The American climbing expedition gives some idea what Tatsienlu was like around the time of Rock's visit. The same small town hemmed in by mountains, but with a notable missionary presence, in the form of the China Inland Mission, whose staff helped supply the climbers and even sent them cakes they had baked.
The Americans spent several months around the Minya Konka area. They travelled from Tachienlu via the Djesi Pass, to Yulonghsi where they were helped by the same headman, Jumeh, as mentioned in Rock's account.
Two of the climbers spent almost the whole of August at a 'Camp Alpine', above Yulonghsi, from where they surveyed the heights of many of the peaks in the Minya Konka range. They also calculated the height of Minya Konka to be around 24,900 feet (7590m). Interestingly, in an offhand comment they say that they found little of value in Joseph Rock's article on the area, though they did admire his photographs.
portrayed the Yulonghsi area to be a remote spot, the US climbers relate how they were visited by American missionaries from Tachienlu, including a certain Mrs Peterson, who made them pancakes and accompanied them over to the Konka Gompa for a picnic!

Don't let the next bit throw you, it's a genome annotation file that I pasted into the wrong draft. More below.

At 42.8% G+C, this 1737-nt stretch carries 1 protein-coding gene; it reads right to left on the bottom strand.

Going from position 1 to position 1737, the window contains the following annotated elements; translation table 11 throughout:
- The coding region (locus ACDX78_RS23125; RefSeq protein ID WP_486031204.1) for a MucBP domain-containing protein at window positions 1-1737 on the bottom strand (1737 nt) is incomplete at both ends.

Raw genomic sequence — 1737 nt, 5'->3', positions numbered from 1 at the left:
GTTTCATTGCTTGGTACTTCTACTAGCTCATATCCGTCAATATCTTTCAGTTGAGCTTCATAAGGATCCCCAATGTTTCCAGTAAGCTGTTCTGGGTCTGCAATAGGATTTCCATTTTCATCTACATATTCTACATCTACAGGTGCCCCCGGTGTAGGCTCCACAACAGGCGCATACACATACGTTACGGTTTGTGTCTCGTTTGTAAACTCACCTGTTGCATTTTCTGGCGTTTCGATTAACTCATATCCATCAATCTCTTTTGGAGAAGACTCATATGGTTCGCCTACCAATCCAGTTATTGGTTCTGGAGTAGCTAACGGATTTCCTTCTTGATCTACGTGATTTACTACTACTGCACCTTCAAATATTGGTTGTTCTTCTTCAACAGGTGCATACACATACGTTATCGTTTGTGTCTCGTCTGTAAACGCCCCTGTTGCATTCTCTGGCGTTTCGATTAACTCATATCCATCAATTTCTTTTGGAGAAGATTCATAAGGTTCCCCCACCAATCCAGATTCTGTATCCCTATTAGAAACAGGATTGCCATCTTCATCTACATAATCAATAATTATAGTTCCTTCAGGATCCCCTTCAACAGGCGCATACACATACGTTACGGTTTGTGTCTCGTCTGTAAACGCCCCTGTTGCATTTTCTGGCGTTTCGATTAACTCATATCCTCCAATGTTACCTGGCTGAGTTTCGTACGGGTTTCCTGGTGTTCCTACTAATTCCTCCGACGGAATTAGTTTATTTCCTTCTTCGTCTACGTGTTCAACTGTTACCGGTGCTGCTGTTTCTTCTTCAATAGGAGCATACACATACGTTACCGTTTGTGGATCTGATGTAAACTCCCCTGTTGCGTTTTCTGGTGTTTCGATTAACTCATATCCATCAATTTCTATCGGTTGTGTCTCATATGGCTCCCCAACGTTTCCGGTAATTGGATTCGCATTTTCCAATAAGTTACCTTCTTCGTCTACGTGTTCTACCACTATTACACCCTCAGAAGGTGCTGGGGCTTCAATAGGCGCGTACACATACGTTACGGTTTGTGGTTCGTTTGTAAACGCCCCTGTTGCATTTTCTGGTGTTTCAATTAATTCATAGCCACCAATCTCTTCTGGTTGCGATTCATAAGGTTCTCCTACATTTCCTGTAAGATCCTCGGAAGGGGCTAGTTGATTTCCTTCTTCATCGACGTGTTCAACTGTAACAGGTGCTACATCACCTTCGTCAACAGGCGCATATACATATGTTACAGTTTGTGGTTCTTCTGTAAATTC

When the other two members of the American team finally arrived from Shanghai, they moved over the Tsemi Pass into the Buchu valley and set up their base camp above the monastery. The Americans were assisted by a Chinese-speaking Tibetan from Yulongshi called Gaomo. In their book they have little to say about the Konka Gompa except to note the devotion and superstition of the resident monks (the Living Buddha was away on an extended visit to Lhasa) and the filthy conditions within.
After an epic ascent up the north-west ridge, they reached the summit of Minya Konka on 28th October 1932 - at the time the highest point ever climbed by Amricans.
Another interesting account of a visit to Minya Konka during this this period comes from the Australian war correspondent George Johnston (who later went on to write the classic Australian novel My Brother Jack). In his book Journey Through Tomorrow, Johnston describes how in 1944 he hitched a ride in a US transport plane flying from Burma into western Sichuan. The plane was bringing in a US Army supply team to try acquire Tibetan horses for use in the US-Chinese campaign in Yunnan and Burma against the Japanese.